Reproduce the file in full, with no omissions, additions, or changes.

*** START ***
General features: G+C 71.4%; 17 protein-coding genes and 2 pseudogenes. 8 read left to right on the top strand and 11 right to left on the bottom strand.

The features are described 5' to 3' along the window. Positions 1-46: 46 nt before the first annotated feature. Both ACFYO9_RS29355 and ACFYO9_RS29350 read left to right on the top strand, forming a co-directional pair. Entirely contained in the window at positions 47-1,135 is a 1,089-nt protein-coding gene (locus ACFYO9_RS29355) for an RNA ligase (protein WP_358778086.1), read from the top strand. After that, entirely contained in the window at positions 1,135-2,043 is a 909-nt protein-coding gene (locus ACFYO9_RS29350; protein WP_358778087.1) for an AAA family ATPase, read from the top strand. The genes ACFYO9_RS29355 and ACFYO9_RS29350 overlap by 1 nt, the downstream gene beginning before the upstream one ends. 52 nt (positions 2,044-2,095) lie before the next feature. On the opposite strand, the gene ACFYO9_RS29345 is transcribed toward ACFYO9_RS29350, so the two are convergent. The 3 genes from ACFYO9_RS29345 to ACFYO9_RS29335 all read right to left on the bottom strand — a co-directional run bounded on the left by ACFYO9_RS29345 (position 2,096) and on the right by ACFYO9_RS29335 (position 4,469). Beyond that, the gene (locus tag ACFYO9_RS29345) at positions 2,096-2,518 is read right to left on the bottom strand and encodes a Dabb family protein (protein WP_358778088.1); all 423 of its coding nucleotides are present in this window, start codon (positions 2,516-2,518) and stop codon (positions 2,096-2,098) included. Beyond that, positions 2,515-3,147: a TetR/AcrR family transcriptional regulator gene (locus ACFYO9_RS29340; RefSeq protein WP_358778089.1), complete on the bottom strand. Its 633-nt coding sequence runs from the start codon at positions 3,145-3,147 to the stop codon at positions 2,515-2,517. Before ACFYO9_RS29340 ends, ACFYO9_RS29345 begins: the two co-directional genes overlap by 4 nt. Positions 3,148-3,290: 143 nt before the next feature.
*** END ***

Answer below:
General features: G+C 71.4%; 17 protein-coding genes and 2 pseudogenes. 8 read left to right on the top strand and 11 right to left on the bottom strand.

The features are described 5' to 3' along the window. Positions 1-46: 46 nt before the first annotated feature. Both ACFYO9_RS29355 and ACFYO9_RS29350 read left to right on the top strand, forming a co-directional pair. Entirely contained in the window at positions 47-1,135 is a 1,089-nt protein-coding gene (locus ACFYO9_RS29355) for an RNA ligase (protein WP_358778086.1), read from the top strand. After that, entirely contained in the window at positions 1,135-2,043 is a 909-nt protein-coding gene (locus ACFYO9_RS29350; protein WP_358778087.1) for an AAA family ATPase, read from the top strand. The genes ACFYO9_RS29355 and ACFYO9_RS29350 overlap by 1 nt, the downstream gene beginning before the upstream one ends. 52 nt (positions 2,044-2,095) lie before the next feature. On the opposite strand, the gene ACFYO9_RS29345 is transcribed toward ACFYO9_RS29350, so the two are convergent. The 3 genes from ACFYO9_RS29345 to ACFYO9_RS29335 all read right to left on the bottom strand — a co-directional run bounded on the left by ACFYO9_RS29345 (position 2,096) and on the right by ACFYO9_RS29335 (position 4,469). Beyond that, the gene (locus tag ACFYO9_RS29345) at positions 2,096-2,518 is read right to left on the bottom strand and encodes a Dabb family protein (protein WP_358778088.1); all 423 of its coding nucleotides are present in this window, start codon (positions 2,516-2,518) and stop codon (positions 2,096-2,098) included. Beyond that, positions 2,515-3,147: a TetR/AcrR family transcriptional regulator gene (locus ACFYO9_RS29340; RefSeq protein WP_358778089.1), complete on the bottom strand. Its 633-nt coding sequence runs from the start codon at positions 3,145-3,147 to the stop codon at positions 2,515-2,517. Before ACFYO9_RS29340 ends, ACFYO9_RS29345 begins: the two co-directional genes overlap by 4 nt. Positions 3,148-3,290: 143 nt before the next feature.